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Leonardo da Vinci

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I have spent the first five posts in this “favorite artist” series indulging myself on that marvelous period in European art: the late 19th century. Now it is time to start at the beginning (in this case, the Renaissance in Florence) and work my way forward in a more logical fashion.  Having made his decision, it seems appropriate to start with Leonardo, the inventor of so many things in art, as in a multitude of other fields.  He is the archetype of what has come to be called “the Renaissance man”, exploring all realms of human knowledge without specialization:  art, science, warfare, technology, you name it.

I will begin by showing two of Leonardo’s incredible output of drawings on every subject.  The drawings on their own merits deserve to be considered part of his artistic oeuvre, though most have no artistic intention.  The study of musculature – anatomy taken an extra step – has implications for artists of the human figure, but the thrust is primarily scientific.  The Flying Machine simply gives a taste of the man’s unceasing technological exploration and invention.

Leonardo’s actual output of paintings is relatively small, an indication of how little he concentrated on art among his many endeavors.  Yet each work produced seems to be an invention, an archetype to be picked up and developed by other artists.  In the work “Madonna with Ste. Anne” Leonardo discovers the pyramidal compositional device which will be picked up and perfected by Raphael.  Utterly stable, the forms gives the figures their classical timelessness and permanence. Leonardo, having developed the invention, left it pursuit to others as he so often did. Another of his inventions is the palpable smokey atmosphere, or “sfumnato” which would be picked up by later generations.

However he did use the pyramidal form in another context, in his fresco of the “Last Supper”.  We see that the twelve apostles are divided up compositionally into four groups of three, each group a variation of the pyramid form.  But the groups are not in self-contained isolation.  Leonardo uses the form to create a ripple along the table, as Christ announces that “one of you will betray me”.  The combination of stability and movement is quite ingenious.  Also ingenious is the stillness of Judas, the only one to whom the announcement is not a surprise.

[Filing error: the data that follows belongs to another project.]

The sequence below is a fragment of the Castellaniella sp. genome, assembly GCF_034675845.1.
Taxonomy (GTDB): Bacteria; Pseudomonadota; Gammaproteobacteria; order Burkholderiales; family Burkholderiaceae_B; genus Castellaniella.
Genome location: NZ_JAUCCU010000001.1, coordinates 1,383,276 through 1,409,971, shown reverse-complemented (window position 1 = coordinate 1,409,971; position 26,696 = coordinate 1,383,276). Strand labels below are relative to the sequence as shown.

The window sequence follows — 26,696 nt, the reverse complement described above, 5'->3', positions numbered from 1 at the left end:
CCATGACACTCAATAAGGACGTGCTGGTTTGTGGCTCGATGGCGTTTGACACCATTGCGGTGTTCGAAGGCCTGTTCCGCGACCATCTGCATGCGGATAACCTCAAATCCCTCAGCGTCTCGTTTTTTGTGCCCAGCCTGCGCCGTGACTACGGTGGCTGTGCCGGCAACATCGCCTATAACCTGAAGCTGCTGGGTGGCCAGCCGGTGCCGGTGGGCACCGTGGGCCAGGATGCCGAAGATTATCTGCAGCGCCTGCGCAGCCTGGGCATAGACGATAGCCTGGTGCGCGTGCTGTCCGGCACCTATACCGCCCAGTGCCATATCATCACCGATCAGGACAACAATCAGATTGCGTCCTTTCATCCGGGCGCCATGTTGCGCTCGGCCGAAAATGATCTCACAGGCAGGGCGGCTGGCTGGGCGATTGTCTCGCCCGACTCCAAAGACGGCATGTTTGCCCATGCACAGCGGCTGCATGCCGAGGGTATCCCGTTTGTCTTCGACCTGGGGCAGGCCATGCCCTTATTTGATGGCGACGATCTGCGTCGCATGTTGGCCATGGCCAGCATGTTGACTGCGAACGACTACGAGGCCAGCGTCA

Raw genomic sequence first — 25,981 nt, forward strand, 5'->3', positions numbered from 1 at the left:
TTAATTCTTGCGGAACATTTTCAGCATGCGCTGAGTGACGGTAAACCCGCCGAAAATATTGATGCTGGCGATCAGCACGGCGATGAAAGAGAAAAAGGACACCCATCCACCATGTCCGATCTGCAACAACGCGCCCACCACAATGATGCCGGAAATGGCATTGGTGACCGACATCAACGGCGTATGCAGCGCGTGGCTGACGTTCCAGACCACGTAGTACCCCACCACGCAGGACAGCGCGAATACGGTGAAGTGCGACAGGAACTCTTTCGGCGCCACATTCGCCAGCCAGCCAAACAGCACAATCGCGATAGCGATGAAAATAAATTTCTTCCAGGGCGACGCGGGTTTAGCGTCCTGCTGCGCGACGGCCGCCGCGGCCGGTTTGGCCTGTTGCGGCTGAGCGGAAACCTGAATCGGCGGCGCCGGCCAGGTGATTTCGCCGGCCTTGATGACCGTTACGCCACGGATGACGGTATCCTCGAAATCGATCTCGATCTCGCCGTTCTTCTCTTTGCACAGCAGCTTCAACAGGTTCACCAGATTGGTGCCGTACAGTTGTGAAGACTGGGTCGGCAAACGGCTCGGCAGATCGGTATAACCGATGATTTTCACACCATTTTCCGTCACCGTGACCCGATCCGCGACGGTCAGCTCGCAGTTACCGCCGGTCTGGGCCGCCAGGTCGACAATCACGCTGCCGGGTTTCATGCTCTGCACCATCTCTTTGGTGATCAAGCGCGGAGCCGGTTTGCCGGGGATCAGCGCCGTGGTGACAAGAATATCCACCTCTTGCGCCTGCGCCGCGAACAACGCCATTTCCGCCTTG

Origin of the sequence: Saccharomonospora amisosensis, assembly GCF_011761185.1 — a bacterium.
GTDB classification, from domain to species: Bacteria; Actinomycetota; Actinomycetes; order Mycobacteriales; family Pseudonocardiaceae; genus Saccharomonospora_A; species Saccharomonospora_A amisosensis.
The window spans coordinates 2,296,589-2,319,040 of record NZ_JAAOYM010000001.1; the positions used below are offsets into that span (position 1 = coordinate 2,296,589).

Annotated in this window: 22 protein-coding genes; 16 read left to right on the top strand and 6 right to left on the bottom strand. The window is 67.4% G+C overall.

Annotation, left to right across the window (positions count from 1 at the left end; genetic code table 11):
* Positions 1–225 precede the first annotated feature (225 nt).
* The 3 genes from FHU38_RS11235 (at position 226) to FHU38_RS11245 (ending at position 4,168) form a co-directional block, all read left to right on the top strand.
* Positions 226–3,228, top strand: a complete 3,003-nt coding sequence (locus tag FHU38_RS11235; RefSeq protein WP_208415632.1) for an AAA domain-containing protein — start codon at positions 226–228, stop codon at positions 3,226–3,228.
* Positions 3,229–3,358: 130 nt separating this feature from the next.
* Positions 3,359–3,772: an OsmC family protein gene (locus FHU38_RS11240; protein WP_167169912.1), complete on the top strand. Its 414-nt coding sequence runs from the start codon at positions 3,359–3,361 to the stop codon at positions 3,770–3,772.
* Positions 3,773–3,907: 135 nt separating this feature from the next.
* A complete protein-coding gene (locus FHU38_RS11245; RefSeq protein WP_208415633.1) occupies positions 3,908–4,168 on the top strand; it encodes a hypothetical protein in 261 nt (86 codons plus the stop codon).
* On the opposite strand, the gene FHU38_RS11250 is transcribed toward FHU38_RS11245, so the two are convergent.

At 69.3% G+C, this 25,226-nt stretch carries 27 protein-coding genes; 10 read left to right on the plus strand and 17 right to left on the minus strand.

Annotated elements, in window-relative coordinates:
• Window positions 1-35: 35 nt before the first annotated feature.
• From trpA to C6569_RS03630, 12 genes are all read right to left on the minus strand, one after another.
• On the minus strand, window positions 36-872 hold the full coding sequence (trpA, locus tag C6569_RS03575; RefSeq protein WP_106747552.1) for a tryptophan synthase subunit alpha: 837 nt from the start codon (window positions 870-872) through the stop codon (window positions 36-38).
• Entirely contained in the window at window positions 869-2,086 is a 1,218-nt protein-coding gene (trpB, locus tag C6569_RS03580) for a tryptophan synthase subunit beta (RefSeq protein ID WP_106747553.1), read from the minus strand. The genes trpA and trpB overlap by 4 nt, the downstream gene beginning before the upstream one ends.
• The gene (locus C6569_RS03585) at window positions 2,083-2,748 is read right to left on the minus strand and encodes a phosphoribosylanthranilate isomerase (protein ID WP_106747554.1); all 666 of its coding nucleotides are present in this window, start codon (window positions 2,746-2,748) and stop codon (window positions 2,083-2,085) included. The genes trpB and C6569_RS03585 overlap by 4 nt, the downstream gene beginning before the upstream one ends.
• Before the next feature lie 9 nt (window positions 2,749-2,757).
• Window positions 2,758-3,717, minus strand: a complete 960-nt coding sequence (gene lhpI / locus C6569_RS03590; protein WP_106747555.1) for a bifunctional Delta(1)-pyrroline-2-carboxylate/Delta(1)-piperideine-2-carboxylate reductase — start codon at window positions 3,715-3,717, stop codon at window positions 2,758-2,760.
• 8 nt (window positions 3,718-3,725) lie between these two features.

The other major artistic invention which can be traced to Leonardo is that of “atmosphere”, mentioned above with the “ST. Anne and the Virgin. I mean this in the root sense of a palpable thickness to the air itself, creating what in Italian is called “sfumato” (smokiness). Unlike the clear air of earlier artists, Leonardo began to introduce a haze in the background, a device which would become a staple of landscape painters for the next four centuries. This is visible in the backgrounds of both the “Annunciation” and the “Mona Lisa”. In “Mona Lisa” It even affects the foreground figure to a lesser extent, harmonizing the colors with a blue-grey cast.

This is one step away from working directly with light and shade (“chiaroscuro”) which was the invention of Caravaggio and his followers, notably Rembrandt.

Leonardo and Michelangelo, who were contemporaries in Florence, had a great rivalry as the towering figures in the arts of the city. I’ll talk a little about this in my next post, about Michelangelo.

 


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